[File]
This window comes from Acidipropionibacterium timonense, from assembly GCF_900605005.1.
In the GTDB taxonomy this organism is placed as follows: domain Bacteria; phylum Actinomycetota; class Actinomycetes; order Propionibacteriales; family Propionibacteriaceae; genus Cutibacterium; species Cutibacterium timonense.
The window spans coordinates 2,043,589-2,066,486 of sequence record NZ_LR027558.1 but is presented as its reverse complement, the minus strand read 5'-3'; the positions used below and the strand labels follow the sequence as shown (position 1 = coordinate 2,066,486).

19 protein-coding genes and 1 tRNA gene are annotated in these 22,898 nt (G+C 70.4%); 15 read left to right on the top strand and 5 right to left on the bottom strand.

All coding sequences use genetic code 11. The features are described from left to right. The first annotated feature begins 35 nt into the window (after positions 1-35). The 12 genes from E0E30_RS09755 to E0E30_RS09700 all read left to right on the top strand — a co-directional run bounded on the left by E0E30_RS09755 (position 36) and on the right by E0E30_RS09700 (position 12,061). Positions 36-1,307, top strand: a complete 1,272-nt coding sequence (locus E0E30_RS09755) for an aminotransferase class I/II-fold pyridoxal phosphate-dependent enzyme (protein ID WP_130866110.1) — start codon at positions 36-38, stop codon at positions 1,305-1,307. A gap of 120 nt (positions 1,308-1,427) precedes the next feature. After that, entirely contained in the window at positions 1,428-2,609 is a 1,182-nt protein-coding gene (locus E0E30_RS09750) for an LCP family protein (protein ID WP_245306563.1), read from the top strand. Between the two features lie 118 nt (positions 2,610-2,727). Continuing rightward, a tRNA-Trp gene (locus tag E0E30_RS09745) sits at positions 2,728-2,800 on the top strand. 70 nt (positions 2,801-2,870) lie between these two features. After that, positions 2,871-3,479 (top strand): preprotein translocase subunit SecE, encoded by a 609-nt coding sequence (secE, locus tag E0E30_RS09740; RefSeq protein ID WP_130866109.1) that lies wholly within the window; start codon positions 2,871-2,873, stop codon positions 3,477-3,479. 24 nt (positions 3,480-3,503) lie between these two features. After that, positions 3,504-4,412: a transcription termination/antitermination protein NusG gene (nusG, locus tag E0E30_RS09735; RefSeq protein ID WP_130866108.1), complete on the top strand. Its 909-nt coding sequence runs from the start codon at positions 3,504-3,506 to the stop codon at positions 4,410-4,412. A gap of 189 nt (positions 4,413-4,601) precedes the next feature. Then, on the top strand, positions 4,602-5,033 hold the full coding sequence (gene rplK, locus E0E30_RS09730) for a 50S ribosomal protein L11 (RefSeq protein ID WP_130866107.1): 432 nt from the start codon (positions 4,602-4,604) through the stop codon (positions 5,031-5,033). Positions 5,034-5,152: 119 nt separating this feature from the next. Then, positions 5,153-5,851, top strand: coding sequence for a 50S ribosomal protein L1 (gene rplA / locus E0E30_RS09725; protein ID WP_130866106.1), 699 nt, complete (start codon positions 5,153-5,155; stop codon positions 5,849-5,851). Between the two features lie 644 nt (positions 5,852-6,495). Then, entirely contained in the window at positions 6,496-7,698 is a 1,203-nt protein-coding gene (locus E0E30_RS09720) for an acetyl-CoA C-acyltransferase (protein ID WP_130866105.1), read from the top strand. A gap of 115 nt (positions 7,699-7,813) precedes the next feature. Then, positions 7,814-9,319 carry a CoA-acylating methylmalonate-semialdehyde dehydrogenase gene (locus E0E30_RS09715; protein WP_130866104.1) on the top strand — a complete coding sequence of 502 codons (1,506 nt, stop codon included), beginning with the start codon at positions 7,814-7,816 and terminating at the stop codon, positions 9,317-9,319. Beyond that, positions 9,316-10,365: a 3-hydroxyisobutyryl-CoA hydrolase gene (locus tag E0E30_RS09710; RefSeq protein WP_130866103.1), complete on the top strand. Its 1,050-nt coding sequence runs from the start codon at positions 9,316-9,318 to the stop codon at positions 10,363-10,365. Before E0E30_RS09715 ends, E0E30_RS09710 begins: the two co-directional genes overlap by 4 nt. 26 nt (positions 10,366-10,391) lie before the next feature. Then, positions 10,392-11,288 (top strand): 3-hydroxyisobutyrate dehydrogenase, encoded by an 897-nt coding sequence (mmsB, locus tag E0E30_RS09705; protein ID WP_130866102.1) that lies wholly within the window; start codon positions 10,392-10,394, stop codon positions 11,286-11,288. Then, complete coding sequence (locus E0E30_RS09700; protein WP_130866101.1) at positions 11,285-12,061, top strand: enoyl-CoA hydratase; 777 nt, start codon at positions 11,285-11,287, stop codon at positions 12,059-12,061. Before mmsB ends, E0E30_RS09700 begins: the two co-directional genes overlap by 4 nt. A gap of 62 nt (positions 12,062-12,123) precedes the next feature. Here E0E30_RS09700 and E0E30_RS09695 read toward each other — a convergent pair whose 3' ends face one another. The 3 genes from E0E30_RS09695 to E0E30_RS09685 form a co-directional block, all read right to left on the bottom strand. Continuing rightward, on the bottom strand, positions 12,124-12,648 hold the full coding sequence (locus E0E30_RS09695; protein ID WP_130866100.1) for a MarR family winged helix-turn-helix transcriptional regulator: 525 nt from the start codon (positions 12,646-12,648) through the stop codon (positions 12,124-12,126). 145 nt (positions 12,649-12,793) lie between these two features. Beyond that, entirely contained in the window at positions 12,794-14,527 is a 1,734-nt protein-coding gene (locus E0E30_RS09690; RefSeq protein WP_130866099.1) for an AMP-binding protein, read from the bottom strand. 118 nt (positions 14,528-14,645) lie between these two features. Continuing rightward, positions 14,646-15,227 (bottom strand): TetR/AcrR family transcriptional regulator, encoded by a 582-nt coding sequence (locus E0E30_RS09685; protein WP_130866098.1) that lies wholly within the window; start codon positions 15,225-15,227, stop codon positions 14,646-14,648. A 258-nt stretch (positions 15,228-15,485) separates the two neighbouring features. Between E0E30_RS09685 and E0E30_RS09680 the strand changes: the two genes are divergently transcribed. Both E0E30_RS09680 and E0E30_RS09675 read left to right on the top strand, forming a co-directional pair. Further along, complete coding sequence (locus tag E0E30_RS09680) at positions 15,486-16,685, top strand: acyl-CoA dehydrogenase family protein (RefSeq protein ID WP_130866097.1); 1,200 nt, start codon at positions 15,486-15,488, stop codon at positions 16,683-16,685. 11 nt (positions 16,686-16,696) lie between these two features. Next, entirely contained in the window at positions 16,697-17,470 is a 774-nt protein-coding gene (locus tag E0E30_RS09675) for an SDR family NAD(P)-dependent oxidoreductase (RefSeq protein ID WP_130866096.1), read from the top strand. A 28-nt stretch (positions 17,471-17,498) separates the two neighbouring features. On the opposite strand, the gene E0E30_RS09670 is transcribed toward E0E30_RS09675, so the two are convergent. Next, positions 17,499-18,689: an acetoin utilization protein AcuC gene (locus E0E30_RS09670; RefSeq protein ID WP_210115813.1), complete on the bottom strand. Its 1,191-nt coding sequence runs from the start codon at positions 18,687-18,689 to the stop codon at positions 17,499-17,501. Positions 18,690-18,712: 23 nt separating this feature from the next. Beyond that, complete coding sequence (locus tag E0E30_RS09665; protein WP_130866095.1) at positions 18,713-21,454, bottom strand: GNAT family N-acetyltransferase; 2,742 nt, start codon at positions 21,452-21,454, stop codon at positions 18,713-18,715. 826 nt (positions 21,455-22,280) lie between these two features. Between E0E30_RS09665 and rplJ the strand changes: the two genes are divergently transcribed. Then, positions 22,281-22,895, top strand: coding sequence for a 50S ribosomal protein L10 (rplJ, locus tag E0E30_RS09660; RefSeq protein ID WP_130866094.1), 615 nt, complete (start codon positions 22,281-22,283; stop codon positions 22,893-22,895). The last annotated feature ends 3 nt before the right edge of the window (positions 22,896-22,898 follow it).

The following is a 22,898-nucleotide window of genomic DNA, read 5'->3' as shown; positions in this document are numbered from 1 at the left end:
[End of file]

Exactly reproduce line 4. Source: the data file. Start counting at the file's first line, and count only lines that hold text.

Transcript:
19 protein-coding genes and 1 tRNA gene are annotated in these 22,898 nt (G+C 70.4%); 15 read left to right on the top strand and 5 right to left on the bottom strand.